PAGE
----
The Standards have undergone several revisions among Presbyterians since the founding of the United States. In 1788 the Presbyterian Church in the USA revised WCF chapters 20.4, 23.3, and 31.2, properly distinguishing the power of the state from the power of the church. It also removed the phrase "tolerating a false religion" from LC Answer 109 and replaced "depopulations" with "depradation" in LC Answer 142. In 1887 the teaching that forbade marriage to the close kindred of one's deceased spouse in chapter 24.4 was removed. For better or worse more revisions were made in 1903. The version of the Westminster Standards adopted by the OPC in 1936 includes the 1788 and 1887 revisions. It also includes two of the 1903 revisions, i.e. the removal of reference to the pope as the Antichrist in chapter 25.6 and the removal of the teaching that forbade refusing to take an oath when imposed by a lawful authority in chapter 22.3. Revisions have also been made to the proof texts appended to the Standards, though the proofs have never been considered part of the Standards.

The teaching of the Westminster Standards on how God has revealed himself has remained unchanged since it was first laid out 365 years ago. We find that teaching in WCF chapter 1, LC 2-4, and SC 2. We'll begin an examination of that teaching in part 2.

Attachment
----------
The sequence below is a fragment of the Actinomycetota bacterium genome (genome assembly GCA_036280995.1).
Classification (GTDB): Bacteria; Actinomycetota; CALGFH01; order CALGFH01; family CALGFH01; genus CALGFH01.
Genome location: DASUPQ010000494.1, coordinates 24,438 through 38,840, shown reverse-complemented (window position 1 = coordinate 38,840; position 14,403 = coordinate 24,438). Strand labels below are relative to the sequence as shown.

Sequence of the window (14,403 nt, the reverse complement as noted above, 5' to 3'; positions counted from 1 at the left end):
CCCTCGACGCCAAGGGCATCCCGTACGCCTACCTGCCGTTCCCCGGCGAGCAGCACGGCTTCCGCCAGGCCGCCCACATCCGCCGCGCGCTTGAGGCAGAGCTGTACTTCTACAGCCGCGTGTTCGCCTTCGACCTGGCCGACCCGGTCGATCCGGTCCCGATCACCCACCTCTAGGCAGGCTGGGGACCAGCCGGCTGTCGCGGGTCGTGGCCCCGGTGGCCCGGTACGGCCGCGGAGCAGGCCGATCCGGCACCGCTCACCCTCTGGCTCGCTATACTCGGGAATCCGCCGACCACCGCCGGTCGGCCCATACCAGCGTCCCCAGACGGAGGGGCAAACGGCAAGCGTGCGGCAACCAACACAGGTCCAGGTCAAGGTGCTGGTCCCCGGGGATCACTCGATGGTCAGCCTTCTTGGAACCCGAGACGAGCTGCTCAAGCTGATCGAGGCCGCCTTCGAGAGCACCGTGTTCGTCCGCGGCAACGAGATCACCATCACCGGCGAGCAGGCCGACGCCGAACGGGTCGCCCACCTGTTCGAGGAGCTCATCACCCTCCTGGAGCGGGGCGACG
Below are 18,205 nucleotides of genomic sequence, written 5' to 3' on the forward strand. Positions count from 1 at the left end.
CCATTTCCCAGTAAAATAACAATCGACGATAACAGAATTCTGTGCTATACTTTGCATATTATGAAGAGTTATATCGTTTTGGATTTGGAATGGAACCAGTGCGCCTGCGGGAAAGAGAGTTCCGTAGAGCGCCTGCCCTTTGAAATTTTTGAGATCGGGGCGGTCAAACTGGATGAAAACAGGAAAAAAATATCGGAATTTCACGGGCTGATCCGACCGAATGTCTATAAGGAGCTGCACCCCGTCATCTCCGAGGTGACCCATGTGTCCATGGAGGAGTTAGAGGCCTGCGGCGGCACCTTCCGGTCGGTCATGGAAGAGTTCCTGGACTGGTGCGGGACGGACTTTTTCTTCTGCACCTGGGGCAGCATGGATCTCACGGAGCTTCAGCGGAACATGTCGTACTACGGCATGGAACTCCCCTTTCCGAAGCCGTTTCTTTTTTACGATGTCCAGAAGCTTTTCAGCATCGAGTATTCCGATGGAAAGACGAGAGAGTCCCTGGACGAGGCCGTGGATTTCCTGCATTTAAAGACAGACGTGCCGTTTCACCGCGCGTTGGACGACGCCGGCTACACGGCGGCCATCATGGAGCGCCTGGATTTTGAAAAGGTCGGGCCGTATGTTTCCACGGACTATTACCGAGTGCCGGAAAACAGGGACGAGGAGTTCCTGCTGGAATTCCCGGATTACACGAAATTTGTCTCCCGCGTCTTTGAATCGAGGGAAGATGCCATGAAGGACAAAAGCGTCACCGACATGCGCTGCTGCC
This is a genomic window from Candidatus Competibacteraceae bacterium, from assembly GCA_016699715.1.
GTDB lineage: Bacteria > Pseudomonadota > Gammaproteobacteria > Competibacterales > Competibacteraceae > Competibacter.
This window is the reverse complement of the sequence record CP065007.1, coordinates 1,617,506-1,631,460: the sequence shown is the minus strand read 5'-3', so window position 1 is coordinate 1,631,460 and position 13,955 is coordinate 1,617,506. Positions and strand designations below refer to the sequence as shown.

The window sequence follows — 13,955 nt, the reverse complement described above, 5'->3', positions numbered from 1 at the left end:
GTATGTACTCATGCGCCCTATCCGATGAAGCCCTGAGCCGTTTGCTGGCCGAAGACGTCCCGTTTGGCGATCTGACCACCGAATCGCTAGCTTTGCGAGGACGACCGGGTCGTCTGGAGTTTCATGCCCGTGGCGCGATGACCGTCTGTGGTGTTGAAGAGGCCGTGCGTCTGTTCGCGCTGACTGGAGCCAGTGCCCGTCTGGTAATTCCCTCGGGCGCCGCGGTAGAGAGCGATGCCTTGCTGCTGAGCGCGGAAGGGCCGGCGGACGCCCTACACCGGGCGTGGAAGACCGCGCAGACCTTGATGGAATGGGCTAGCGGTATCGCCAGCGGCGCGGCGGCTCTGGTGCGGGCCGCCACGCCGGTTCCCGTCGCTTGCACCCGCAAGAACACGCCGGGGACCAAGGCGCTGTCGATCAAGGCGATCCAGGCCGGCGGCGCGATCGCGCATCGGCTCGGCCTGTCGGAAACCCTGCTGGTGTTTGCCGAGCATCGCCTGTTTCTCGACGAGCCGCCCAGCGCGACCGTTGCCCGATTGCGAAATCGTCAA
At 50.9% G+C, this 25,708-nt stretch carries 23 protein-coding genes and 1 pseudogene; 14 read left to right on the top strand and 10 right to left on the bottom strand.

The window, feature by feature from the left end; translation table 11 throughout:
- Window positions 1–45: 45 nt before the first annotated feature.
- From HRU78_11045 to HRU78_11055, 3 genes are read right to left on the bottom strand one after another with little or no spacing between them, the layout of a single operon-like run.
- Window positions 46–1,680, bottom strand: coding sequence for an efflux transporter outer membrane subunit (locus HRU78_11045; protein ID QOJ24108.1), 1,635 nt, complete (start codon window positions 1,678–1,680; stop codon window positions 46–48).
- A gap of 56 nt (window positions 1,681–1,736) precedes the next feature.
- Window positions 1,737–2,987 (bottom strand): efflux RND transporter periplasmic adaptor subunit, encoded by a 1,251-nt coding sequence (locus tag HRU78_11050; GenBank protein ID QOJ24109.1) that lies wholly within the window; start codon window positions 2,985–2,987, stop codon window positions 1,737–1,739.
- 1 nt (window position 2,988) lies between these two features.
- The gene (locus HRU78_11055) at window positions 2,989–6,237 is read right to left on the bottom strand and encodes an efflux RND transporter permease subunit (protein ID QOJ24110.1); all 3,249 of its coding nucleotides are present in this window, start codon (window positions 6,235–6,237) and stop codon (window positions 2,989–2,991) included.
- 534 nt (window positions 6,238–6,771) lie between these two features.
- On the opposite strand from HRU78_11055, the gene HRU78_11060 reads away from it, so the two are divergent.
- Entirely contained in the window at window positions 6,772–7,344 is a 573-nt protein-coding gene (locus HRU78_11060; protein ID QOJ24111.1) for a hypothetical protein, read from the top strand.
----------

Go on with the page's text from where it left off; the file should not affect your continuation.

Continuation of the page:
Wednesday, May 23, 2012

Is Church Membership Important? (Part 4)

In part three we looked at the necessity of visible church membership for the reception of the Word and the sacraments. We learned that an individual might receive the benefit of the Word preached for a time without joining the church. But he cannot receive it in that condition perpetually, because the Word itself teaches the necessity of church membership. Therefore if one is benefiting from the Word read and preached, he will join the church. One way we see this is with regard to the sacraments. The Bible teaches that participation in the sacraments requires visible church membership.

In part four we will examine what the Bible teaches about church discipline and membership.

In 1 Cor. 11:27-31 we see church discipline connected with the reception of the Lord's Supper. The Apostle explains that there are worthy and unworthy manners of receiving the sacrament. Worthy reception amounts to the maintenance of the credibility of one's profession of faith (i.e. discerning the body). Therefore there are times when the Supper should be withheld from a person if the credibility of his profession is in question. This would constitute an act of church discipline. And since receiving the sacraments is dependent on visible church membership, therefore in this respect so is church discipline.